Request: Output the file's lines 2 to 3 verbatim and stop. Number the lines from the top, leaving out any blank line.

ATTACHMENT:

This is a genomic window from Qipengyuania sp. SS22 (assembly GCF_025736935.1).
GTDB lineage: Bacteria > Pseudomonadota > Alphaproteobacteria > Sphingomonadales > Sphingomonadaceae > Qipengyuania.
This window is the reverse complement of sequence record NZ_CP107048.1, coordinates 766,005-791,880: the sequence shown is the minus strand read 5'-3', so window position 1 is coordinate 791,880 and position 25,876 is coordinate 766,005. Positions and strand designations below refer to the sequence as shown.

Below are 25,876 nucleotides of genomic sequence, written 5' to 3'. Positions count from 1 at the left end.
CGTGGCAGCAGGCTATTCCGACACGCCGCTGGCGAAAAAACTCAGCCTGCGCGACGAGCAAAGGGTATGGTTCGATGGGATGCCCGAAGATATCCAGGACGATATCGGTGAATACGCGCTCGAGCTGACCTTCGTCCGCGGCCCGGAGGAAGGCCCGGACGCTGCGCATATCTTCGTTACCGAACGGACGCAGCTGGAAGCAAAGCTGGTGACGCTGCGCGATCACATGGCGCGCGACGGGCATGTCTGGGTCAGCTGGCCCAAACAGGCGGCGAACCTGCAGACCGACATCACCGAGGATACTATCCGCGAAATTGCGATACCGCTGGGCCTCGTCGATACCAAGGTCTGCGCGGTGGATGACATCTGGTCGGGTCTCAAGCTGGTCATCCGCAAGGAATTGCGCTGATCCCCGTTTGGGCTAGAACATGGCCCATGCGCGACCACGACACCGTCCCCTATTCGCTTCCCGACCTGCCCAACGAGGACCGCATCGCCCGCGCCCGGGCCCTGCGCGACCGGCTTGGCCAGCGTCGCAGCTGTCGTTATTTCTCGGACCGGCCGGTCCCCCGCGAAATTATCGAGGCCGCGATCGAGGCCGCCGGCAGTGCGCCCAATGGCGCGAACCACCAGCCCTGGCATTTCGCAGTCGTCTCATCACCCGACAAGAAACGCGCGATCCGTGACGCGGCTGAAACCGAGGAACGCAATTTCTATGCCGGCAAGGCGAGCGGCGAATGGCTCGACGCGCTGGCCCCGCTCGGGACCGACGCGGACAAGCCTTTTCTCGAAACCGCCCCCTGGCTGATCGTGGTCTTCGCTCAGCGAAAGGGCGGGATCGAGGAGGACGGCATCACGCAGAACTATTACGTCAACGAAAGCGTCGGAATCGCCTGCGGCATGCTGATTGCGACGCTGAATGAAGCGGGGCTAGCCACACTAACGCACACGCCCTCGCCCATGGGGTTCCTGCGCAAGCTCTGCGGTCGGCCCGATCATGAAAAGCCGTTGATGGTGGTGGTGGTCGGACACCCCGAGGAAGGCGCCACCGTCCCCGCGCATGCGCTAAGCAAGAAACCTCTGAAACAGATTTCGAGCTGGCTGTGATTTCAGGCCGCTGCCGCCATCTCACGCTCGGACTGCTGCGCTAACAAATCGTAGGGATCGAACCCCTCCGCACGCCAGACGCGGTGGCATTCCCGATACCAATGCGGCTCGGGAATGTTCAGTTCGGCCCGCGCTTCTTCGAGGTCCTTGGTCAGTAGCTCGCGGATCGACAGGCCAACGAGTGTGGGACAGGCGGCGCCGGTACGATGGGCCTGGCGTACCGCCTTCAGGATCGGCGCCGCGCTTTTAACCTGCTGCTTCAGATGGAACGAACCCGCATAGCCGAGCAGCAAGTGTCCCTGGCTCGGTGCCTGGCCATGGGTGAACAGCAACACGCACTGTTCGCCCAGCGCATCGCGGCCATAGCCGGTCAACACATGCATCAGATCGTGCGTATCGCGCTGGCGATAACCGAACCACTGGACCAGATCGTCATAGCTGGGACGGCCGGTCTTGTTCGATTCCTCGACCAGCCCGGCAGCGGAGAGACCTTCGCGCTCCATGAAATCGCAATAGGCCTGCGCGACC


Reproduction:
GTDB lineage: Bacteria > Pseudomonadota > Alphaproteobacteria > Sphingomonadales > Sphingomonadaceae > Qipengyuania.
This window is the reverse complement of sequence record NZ_CP107048.1, coordinates 766,005-791,880: the sequence shown is the minus strand read 5'-3', so window position 1 is coordinate 791,880 and position 25,876 is coordinate 766,005. Positions and strand designations below refer to the sequence as shown.